This Phone Feature Could Stop You Buying That Disastrous One Last Drink!

19 July 2017, 15:24 | Updated: 19 July 2017, 15:26

How I Met Your Mother

By Alice Westoby

This new mobile phone service could revolutionise your night out.

On a night out, as the evening goes on and more drinks have been drunk it's easy to make bad decisions - namely that incredibly expensive last round you drunkenly told everyone was on you.

Staring at your bank balance the next morning is likely to make the hangover harder to swallow and its easy to get annoyed at your drunker past self.

Where was the voice of reason when you needed to save your bank account?

Introducing an Australian text messaging service designed to help you do the right thing on a night out.

The handy tool is backed by the Aussie government and has been designed by the Burnet Instititue to text you reminders to help nip your drinking in the bud earlier in the night than you might normally.

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All you need to do is fill out a survey before your night out to give an idea of your plans and what your likely to get up to throughout the evening.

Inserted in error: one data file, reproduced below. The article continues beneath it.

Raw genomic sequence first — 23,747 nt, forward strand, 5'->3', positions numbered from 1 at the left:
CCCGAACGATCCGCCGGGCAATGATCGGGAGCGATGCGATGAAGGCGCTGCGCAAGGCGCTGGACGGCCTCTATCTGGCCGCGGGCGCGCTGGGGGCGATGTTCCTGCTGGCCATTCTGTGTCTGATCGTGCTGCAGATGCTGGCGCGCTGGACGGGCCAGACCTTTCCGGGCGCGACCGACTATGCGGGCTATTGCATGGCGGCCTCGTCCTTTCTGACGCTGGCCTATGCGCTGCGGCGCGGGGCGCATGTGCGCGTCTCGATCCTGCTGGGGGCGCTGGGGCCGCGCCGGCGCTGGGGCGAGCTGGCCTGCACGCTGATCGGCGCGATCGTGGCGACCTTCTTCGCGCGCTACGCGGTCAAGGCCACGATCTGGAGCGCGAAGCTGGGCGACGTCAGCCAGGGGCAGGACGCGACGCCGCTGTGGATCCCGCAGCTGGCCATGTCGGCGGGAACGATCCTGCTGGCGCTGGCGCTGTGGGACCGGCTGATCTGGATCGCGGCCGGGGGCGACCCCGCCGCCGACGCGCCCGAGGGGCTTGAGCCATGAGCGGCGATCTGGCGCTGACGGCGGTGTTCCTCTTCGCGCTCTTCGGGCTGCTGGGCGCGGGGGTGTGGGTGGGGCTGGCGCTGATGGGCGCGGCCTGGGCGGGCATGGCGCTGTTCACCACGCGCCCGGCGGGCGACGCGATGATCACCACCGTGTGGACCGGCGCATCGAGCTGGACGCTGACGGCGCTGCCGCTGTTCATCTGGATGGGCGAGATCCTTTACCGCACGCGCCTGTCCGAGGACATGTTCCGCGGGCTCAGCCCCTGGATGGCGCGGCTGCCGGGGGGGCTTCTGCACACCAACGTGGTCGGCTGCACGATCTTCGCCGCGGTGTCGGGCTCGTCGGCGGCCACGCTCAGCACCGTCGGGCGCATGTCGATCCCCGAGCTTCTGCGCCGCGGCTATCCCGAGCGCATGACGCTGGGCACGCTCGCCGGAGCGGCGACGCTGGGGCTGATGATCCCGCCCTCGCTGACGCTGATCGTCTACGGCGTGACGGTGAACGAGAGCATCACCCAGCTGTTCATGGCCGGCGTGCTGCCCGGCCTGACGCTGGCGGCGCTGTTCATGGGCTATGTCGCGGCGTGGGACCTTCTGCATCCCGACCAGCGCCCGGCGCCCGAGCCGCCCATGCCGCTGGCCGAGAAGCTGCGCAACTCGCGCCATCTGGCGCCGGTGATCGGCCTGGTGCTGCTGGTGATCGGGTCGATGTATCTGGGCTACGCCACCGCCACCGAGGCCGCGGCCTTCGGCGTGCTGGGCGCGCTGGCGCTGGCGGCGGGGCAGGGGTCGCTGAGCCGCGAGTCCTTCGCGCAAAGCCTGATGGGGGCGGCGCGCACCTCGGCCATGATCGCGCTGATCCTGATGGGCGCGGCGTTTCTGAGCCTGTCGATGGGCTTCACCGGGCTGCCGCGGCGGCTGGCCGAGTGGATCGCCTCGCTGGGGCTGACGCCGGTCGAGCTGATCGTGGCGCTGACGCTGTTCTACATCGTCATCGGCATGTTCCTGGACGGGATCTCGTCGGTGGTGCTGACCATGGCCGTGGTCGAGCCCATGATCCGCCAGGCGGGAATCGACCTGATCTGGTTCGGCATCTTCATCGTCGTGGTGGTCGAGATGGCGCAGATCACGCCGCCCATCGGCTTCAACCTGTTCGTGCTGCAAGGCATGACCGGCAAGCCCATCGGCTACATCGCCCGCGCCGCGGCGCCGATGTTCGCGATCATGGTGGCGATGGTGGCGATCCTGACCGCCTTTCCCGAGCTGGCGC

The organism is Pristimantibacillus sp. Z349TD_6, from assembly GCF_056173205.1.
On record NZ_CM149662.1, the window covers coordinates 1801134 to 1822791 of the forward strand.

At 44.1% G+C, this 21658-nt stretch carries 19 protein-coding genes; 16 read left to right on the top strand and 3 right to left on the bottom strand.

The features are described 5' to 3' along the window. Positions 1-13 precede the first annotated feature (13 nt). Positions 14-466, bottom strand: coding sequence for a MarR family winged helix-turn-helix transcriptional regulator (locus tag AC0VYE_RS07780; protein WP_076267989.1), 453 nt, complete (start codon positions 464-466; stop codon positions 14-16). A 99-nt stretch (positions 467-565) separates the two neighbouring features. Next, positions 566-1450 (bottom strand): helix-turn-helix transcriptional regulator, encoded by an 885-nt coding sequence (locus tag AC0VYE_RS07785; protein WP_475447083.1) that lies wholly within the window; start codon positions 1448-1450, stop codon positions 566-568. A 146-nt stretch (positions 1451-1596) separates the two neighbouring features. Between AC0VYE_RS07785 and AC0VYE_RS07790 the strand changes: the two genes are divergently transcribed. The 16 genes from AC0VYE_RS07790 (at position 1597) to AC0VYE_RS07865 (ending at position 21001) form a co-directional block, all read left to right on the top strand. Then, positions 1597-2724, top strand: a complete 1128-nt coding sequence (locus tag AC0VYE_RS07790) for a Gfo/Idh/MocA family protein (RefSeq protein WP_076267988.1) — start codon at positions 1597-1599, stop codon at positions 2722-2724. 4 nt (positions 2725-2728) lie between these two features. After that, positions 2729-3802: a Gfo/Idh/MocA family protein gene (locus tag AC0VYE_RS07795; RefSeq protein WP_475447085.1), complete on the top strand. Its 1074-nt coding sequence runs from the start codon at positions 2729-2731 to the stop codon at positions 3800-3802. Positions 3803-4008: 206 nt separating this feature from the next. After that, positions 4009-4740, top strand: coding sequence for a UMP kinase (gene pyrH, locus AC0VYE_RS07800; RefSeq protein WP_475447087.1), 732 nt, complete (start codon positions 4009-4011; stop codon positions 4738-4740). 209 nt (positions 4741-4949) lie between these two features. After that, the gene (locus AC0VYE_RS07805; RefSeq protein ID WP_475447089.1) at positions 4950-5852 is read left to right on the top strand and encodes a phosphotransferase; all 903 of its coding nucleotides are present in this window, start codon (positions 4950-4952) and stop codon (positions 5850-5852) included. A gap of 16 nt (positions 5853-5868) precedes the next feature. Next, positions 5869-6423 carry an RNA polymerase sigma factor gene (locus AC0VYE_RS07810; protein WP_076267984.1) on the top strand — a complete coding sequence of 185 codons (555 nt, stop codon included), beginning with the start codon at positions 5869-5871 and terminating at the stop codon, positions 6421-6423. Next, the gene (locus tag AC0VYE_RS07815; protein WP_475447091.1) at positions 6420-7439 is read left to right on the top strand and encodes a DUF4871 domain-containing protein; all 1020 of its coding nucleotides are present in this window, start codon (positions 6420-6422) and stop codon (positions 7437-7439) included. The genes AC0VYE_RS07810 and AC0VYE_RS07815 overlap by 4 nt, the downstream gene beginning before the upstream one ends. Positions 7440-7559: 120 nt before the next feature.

Using your data, the idea is it persistently texts you hourly throughout the evening asking prompting questions such as "when do you intend on going home?" and "do you have work tomorrow?"

Dr Megan Lim from the Burnet Institute told "It was based on a lot of research that has been done to reduce drinking using screening and feedback interventions – i.e. asking people about their drinking and then summarising it back to them, highlighting potential areas for change.’

"This has been used effectively to help people reduce general drinking, but we wanted to see if it would help with specific binge drinking events."

"We worked with a group of 40 young people to design the exact questions we would ask and the types of messages we would send. We hope that it will make a small difference to the number of drinks consumed on a night out. Research shows that even reducing by two standard drinks will halve your odds of a serious injury or accident."

This new initiative will start it's trial in 2018 and if it goes well we hope it heads to the UK - but the real question it, will it actually work?